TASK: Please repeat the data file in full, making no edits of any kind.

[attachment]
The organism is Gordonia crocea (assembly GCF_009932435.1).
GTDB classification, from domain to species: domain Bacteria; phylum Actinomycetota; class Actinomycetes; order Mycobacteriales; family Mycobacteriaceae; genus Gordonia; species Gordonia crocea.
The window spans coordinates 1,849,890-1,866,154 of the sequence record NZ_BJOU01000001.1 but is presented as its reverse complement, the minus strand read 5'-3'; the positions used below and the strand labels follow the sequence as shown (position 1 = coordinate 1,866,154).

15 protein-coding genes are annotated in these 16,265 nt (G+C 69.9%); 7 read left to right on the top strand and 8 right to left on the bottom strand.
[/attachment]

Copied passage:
The organism is Gordonia crocea (assembly GCF_009932435.1).
GTDB classification, from domain to species: domain Bacteria; phylum Actinomycetota; class Actinomycetes; order Mycobacteriales; family Mycobacteriaceae; genus Gordonia; species Gordonia crocea.
The window spans coordinates 1,849,890-1,866,154 of the sequence record NZ_BJOU01000001.1 but is presented as its reverse complement, the minus strand read 5'-3'; the positions used below and the strand labels follow the sequence as shown (position 1 = coordinate 1,866,154).

15 protein-coding genes are annotated in these 16,265 nt (G+C 69.9%); 7 read left to right on the top strand and 8 right to left on the bottom strand.